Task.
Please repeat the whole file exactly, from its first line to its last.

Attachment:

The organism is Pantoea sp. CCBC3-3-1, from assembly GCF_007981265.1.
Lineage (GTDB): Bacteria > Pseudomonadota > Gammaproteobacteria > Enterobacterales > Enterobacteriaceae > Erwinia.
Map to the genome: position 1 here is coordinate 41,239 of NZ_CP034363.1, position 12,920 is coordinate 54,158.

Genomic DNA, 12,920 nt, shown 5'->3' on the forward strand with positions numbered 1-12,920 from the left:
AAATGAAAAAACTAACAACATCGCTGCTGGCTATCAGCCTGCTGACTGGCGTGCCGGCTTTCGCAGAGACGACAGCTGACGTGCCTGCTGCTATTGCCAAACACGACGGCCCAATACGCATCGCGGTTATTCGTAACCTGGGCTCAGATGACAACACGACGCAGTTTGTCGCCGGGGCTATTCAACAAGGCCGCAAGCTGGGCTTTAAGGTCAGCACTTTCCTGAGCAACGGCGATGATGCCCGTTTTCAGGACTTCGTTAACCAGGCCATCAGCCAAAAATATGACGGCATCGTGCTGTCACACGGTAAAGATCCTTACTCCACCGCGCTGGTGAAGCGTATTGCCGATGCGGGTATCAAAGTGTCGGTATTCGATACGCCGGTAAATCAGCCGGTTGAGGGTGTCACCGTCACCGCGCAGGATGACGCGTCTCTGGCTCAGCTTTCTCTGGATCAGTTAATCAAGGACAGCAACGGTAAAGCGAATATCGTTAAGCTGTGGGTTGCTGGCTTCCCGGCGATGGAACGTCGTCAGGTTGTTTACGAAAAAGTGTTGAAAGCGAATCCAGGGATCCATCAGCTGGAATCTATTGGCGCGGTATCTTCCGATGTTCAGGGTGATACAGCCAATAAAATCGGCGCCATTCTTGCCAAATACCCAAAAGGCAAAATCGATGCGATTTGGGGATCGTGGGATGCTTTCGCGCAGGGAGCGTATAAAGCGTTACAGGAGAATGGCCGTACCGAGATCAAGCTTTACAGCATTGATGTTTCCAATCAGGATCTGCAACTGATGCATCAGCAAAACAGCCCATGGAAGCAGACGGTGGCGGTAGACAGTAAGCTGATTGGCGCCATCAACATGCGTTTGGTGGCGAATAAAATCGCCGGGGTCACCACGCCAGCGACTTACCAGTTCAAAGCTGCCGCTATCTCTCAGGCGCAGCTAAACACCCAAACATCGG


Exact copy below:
The organism is Pantoea sp. CCBC3-3-1, from assembly GCF_007981265.1.
Lineage (GTDB): Bacteria > Pseudomonadota > Gammaproteobacteria > Enterobacterales > Enterobacteriaceae > Erwinia.
Map to the genome: position 1 here is coordinate 41,239 of NZ_CP034363.1, position 12,920 is coordinate 54,158.

Genomic DNA, 12,920 nt, shown 5'->3' on the forward strand with positions numbered 1-12,920 from the left:
AAATGAAAAAACTAACAACATCGCTGCTGGCTATCAGCCTGCTGACTGGCGTGCCGGCTTTCGCAGAGACGACAGCTGACGTGCCTGCTGCTATTGCCAAACACGACGGCCCAATACGCATCGCGGTTATTCGTAACCTGGGCTCAGATGACAACACGACGCAGTTTGTCGCCGGGGCTATTCAACAAGGCCGCAAGCTGGGCTTTAAGGTCAGCACTTTCCTGAGCAACGGCGATGATGCCCGTTTTCAGGACTTCGTTAACCAGGCCATCAGCCAAAAATATGACGGCATCGTGCTGTCACACGGTAAAGATCCTTACTCCACCGCGCTGGTGAAGCGTATTGCCGATGCGGGTATCAAAGTGTCGGTATTCGATACGCCGGTAAATCAGCCGGTTGAGGGTGTCACCGTCACCGCGCAGGATGACGCGTCTCTGGCTCAGCTTTCTCTGGATCAGTTAATCAAGGACAGCAACGGTAAAGCGAATATCGTTAAGCTGTGGGTTGCTGGCTTCCCGGCGATGGAACGTCGTCAGGTTGTTTACGAAAAAGTGTTGAAAGCGAATCCAGGGATCCATCAGCTGGAATCTATTGGCGCGGTATCTTCCGATGTTCAGGGTGATACAGCCAATAAAATCGGCGCCATTCTTGCCAAATACCCAAAAGGCAAAATCGATGCGATTTGGGGATCGTGGGATGCTTTCGCGCAGGGAGCGTATAAAGCGTTACAGGAGAATGGCCGTACCGAGATCAAGCTTTACAGCATTGATGTTTCCAATCAGGATCTGCAACTGATGCATCAGCAAAACAGCCCATGGAAGCAGACGGTGGCGGTAGACAGTAAGCTGATTGGCGCCATCAACATGCGTTTGGTGGCGAATAAAATCGCCGGGGTCACCACGCCAGCGACTTACCAGTTCAAAGCTGCCGCTATCTCTCAGGCGCAGCTAAACACCCAAACATCGG